Marburg I Polymorphism of Factor VII–Activating Protease
A Prominent Risk Predictor of Carotid Stenosis
Background— Atherothrombosis is a main pathomechanism in the evolution of vessel stenosis and is counteracted by endogenous fibrinolysis. Recently, the plasmatic serine protease “factor seven–activating protease” (FSAP) was recognized as a potent activator of prourokinase in vitro. The Marburg I polymorphism of FSAP impairs this potential and may thus facilitate arterial thrombosis.
Methods and Results— This analysis of the Bruneck Study involved 810 men and women aged 40 to 79 years. The ultrasound-based atherosclerosis progression model (5-year follow-up) permits differentiation between early atherogenesis and the advanced stenotic stages of carotid artery disease. The FSAP Marburg I polymorphism was found in 37 subjects (carriage rate 4.4%). Individuals with this genetic variant showed a prominently reduced in vitro capacity to activate prourokinase. No relation was found to exist between the Marburg I polymorphism and early atherogenesis. In contrast, it emerged as a strong and independent risk predictor of incident/progressive carotid stenosis (multivariate odds ratio [95%CI], 6.6 [1.6 to 27.7]). This finding equally applied to subjects with and without co-segregation of the Marburg II polymorphism. The risk profile of advanced atherogenesis further includes cigarette smoking, high lipoprotein(a), the factor V Leiden mutation, low antithrombin III, high fibrinogen, and diabetes.
Conclusions— In concert with other genetic and acquired conditions known to interfere with coagulation or fibrinolysis, the Marburg I polymorphism of FSAP, which attenuates its capacity to activate prourokinase, is a significant risk predictor for the evolution and progression of carotid stenosis.
Received October 24, 2002; revision received December 13, 2002; accepted December 17, 2002.
Atherothrombosis is a main pathomechanism in the evolution of vessel stenosis and the manifestation of vascular disease. Fissuring of vulnerable plaques is a key event initiating local atheroma-associated thrombus formation, whereas excessive clot propagation relies on the failure of usually efficacious antithrombotic and fibrinolytic systems. The plasmatic serine protease factor seven–activating protease (FSAP) has been recognized as a novel potent activator of prourokinase-dependent fibrinolysis.1–6 We recently characterized a single nucleotide polymorphism (SNP) of FSAP, termed “Marburg I polymorphism,” which impairs the capacity of FSAP to activate prourokinase without attenuating its potential contribution to the extrinsic coagulation pathway.4–6 This may drive hemostasis toward a prothrombotic state.
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In the present prospective population-based study we investigated the impact of this polymorphism on the evolution and progression of carotid stenosis, thereby utilizing an ultrasound model of atherosclerosis progression capable of differentiating early from advanced stages of vessel disease.7,8
In 1990, the Bruneck Study population was recruited as a sex- and age-stratified random sample of all inhabitants of Bruneck, Italy, aged 40 to 79 years (125 women and 125 men in each decade of age). A total of 93.6% of the population participated, with data assessment completed in 919 persons. During the follow-up periods between 1990 to 1995 and 1995 to 2000, 63 and 94 individuals, respectively, died or moved away. In the remaining population, follow-up was 96.5% (n=826) and 95.6% (n=684) complete, respectively.1–3 Blood specimens for DNA extraction were drawn as part of the 1995 follow-up. Adequate polymerase chain reaction products were not obtainable in 16 samples, which left 810 (1995) and 678 (2000) subjects for the main analysis.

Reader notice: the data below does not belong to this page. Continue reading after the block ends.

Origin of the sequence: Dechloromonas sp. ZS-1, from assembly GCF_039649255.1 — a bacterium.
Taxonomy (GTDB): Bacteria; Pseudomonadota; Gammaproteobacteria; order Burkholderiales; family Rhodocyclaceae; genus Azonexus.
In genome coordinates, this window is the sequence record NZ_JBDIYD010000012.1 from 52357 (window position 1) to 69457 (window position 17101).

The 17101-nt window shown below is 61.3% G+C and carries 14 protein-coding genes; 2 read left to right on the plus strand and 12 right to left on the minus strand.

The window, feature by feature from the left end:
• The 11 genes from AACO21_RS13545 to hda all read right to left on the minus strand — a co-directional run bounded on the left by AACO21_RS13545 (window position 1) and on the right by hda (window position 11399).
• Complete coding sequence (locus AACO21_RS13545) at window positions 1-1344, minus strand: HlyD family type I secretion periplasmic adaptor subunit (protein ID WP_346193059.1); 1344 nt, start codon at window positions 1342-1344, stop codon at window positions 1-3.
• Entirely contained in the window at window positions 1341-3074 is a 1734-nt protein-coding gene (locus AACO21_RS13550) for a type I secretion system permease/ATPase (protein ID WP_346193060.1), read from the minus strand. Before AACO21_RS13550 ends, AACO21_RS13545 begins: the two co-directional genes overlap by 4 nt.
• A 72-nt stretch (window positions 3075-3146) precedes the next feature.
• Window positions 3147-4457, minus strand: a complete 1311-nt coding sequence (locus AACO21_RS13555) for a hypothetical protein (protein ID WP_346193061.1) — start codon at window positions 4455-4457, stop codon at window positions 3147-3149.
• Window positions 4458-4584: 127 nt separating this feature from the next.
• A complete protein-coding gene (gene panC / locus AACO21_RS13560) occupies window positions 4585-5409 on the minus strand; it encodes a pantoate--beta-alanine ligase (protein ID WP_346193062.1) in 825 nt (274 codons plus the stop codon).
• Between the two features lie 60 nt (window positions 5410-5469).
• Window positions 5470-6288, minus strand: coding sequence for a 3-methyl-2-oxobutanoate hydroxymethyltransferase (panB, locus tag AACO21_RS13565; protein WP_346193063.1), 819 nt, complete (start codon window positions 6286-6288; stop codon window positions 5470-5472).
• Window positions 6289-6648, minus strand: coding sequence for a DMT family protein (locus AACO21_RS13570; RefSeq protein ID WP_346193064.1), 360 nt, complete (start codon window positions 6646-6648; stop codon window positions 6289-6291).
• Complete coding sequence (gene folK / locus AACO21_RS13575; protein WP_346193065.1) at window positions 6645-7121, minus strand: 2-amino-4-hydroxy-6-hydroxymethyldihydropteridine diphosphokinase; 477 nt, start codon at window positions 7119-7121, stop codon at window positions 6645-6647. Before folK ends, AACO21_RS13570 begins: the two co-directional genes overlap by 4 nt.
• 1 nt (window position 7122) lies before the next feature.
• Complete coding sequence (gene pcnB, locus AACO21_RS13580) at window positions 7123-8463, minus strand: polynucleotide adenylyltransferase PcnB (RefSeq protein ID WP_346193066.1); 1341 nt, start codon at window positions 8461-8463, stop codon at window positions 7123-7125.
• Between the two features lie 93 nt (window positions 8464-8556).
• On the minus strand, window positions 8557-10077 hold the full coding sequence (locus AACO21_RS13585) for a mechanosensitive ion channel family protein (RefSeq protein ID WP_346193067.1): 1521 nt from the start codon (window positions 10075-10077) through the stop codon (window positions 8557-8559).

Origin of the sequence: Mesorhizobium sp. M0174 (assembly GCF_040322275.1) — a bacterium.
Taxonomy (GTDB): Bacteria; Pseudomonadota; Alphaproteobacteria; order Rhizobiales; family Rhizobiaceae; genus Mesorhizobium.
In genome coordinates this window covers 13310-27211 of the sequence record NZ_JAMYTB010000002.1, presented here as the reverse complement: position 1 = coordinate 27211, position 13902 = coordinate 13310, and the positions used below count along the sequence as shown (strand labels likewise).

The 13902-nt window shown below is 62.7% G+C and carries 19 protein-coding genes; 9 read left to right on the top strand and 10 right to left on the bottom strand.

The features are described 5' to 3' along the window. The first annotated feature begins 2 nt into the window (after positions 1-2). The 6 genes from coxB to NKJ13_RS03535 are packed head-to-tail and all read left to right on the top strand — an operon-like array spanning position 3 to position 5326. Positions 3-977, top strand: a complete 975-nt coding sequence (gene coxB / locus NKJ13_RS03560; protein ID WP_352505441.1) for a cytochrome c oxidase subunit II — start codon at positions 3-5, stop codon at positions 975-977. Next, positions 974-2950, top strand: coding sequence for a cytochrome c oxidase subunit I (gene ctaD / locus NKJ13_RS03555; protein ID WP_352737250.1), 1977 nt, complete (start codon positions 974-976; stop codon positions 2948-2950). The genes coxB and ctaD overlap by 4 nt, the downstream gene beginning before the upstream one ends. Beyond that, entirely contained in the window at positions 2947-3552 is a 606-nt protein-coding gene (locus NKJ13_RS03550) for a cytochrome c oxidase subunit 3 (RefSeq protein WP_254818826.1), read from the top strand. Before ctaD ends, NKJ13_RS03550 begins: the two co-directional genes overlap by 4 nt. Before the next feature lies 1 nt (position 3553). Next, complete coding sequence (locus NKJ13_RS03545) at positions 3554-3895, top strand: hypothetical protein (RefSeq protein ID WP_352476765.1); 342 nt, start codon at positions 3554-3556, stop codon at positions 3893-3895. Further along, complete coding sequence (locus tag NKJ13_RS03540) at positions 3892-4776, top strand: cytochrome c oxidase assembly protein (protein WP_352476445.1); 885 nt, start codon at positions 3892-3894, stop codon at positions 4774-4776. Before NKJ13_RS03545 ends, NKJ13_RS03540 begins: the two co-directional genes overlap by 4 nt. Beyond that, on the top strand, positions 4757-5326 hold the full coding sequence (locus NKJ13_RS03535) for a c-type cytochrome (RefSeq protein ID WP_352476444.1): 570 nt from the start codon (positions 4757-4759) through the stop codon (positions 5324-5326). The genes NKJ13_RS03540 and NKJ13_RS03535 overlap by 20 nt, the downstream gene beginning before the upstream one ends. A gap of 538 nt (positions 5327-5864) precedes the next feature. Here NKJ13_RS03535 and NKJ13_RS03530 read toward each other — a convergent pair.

Risk Factors and Laboratory Methods
Standard criteria were applied to define vascular risk factors.9 Blood samples were taken after subjects had fasted for ≥12 hours. Lipoprotein(a) concentrations were determined with an ELISA (Immuno), fibrinogen according to the method of Clauss, and antithrombin III with a chromogenic assay. The factor V Leiden mutation was detected by allele-specific PCR amplification. FSAP antigen concentrations and prourokinase-activating potencies were assessed as recently described.3–5
Genomic DNA was prepared from frozen whole blood with the GenomicPrep blood DNA isolation kit (Amersham Pharmacia Biotech).
Marburg I polymorphism (Gly511Glu): 5 μL DNA was amplified in 1x TaqGold reaction buffer containing 50 pmol of forward (5′GTGTCCATTGTTGGCCATGAG3′) and reverse primer (5′CAGATGTCTCTGGTTCACGAGG3′), 2.5 pmol of wild-type (5′Fam-CTGGAGTGTGGGAAGAGGC-Tamra3′) and mutant-specific (5′Tet-CTGGAGTGTGAGAAGAGGC-Tamra3′) probe, 3 mmol/L MgCl2, 200 μmol/L deoxynucleoside triphosphate, and 1.25 U TaqGold DNA polymerase (Perkin Elmer) in a total volume of 50 μL. Initial denaturation (10′ 95°C) was followed by 50 cycles of alternating denaturation (1′ 95°C) and combined annealing and elongation (1′ 63°C) in a Perkin Elmer 7700 real-time PCR machine.
Marburg II polymorphism (Glu370Gln): protocol as above, with the following modifications: 22.5 pmol of forward (5′AATCTCATCTCTTTCAGTTGTAGTGGC3′) and reverse primer (5′GGACCAGGACCTGAAGAAAGAAG3′), 5 pmol of wild-type (5′Fam-ATATCTTCTCCACCCTAAA-minor groove-binding protein [mgb] 3′) and mutant-specific (5′Vic-TATCTTCTGCACCCTAAA-mgb3′) probe, and 0.63 U TaqGold DNA polymerase in a total volume of 25 μL. Initial denaturation was 10′ 95°C, alternating denaturation 15′ 92°C, and annealing and elongation 1′ 60°C.
Evaluation of results was performed in comparison to cloned wild-type and mutant fragments and equimolar mixes thereof.
The ultrasound protocol involved scanning of the internal and common carotid arteries of either side with a 10-MHz imaging probe and a 5-MHz Doppler.7,8 Atherosclerotic lesions were defined by two ultrasound criteria: wall surface (protrusion into the lumen) and texture (echogenicity). The maximum diameter of plaques was assessed in each vessel segment (intraobserver CV 10% to 15%).